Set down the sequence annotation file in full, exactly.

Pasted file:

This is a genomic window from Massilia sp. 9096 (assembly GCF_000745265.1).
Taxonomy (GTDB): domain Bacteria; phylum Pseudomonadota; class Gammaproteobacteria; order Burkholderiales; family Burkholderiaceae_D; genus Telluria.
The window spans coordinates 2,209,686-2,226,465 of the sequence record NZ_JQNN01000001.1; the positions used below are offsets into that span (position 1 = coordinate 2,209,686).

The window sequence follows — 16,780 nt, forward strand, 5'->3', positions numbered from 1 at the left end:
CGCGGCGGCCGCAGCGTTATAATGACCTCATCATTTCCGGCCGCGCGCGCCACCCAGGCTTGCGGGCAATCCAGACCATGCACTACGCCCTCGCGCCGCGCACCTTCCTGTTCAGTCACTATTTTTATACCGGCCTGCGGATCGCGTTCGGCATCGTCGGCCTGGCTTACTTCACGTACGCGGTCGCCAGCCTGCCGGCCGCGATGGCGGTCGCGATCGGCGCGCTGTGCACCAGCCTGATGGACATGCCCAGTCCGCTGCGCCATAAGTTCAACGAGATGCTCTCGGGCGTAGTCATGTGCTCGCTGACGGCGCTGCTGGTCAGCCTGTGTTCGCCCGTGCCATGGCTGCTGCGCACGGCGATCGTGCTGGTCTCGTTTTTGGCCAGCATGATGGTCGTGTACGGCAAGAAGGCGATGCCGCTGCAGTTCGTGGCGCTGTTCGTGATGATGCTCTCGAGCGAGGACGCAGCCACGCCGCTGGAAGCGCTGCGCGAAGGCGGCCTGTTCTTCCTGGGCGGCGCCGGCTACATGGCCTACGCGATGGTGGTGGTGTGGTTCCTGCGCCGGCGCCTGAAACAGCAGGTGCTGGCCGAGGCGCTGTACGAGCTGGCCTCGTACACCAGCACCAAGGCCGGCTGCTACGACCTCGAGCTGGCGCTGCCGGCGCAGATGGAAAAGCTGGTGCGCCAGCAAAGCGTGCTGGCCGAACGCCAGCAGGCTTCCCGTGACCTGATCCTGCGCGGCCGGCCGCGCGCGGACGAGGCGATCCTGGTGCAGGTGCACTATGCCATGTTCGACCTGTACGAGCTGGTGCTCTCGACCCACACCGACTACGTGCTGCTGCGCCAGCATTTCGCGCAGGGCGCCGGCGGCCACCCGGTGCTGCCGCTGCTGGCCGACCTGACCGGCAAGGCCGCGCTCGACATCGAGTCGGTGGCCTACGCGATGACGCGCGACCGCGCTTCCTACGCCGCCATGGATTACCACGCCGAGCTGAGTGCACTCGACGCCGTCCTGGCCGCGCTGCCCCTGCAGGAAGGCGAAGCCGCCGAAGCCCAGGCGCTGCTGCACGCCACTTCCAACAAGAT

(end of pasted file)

This is a genomic window from Massilia sp. 9096 (assembly GCF_000745265.1).
Taxonomy (GTDB): domain Bacteria; phylum Pseudomonadota; class Gammaproteobacteria; order Burkholderiales; family Burkholderiaceae_D; genus Telluria.
The window spans coordinates 2,209,686-2,226,465 of the sequence record NZ_JQNN01000001.1; the positions used below are offsets into that span (position 1 = coordinate 2,209,686).

The window sequence follows — 16,780 nt, forward strand, 5'->3', positions numbered from 1 at the left end:
CGCGGCGGCCGCAGCGTTATAATGACCTCATCATTTCCGGCCGCGCGCGCCACCCAGGCTTGCGGGCAATCCAGACCATGCACTACGCCCTCGCGCCGCGCACCTTCCTGTTCAGTCACTATTTTTATACCGGCCTGCGGATCGCGTTCGGCATCGTCGGCCTGGCTTACTTCACGTACGCGGTCGCCAGCCTGCCGGCCGCGATGGCGGTCGCGATCGGCGCGCTGTGCACCAGCCTGATGGACATGCCCAGTCCGCTGCGCCATAAGTTCAACGAGATGCTCTCGGGCGTAGTCATGTGCTCGCTGACGGCGCTGCTGGTCAGCCTGTGTTCGCCCGTGCCATGGCTGCTGCGCACGGCGATCGTGCTGGTCTCGTTTTTGGCCAGCATGATGGTCGTGTACGGCAAGAAGGCGATGCCGCTGCAGTTCGTGGCGCTGTTCGTGATGATGCTCTCGAGCGAGGACGCAGCCACGCCGCTGGAAGCGCTGCGCGAAGGCGGCCTGTTCTTCCTGGGCGGCGCCGGCTACATGGCCTACGCGATGGTGGTGGTGTGGTTCCTGCGCCGGCGCCTGAAACAGCAGGTGCTGGCCGAGGCGCTGTACGAGCTGGCCTCGTACACCAGCACCAAGGCCGGCTGCTACGACCTCGAGCTGGCGCTGCCGGCGCAGATGGAAAAGCTGGTGCGCCAGCAAAGCGTGCTGGCCGAACGCCAGCAGGCTTCCCGTGACCTGATCCTGCGCGGCCGGCCGCGCGCGGACGAGGCGATCCTGGTGCAGGTGCACTATGCCATGTTCGACCTGTACGAGCTGGTGCTCTCGACCCACACCGACTACGTGCTGCTGCGCCAGCATTTCGCGCAGGGCGCCGGCGGCCACCCGGTGCTGCCGCTGCTGGCCGACCTGACCGGCAAGGCCGCGCTCGACATCGAGTCGGTGGCCTACGCGATGACGCGCGACCGCGCTTCCTACGCCGCCATGGATTACCACGCCGAGCTGAGTGCACTCGACGCCGTCCTGGCCGCGCTGCCCCTGCAGGAAGGCGAAGCCGCCGAAGCCCAGGCGCTGCTGCACGCCACTTCCAACAAGAT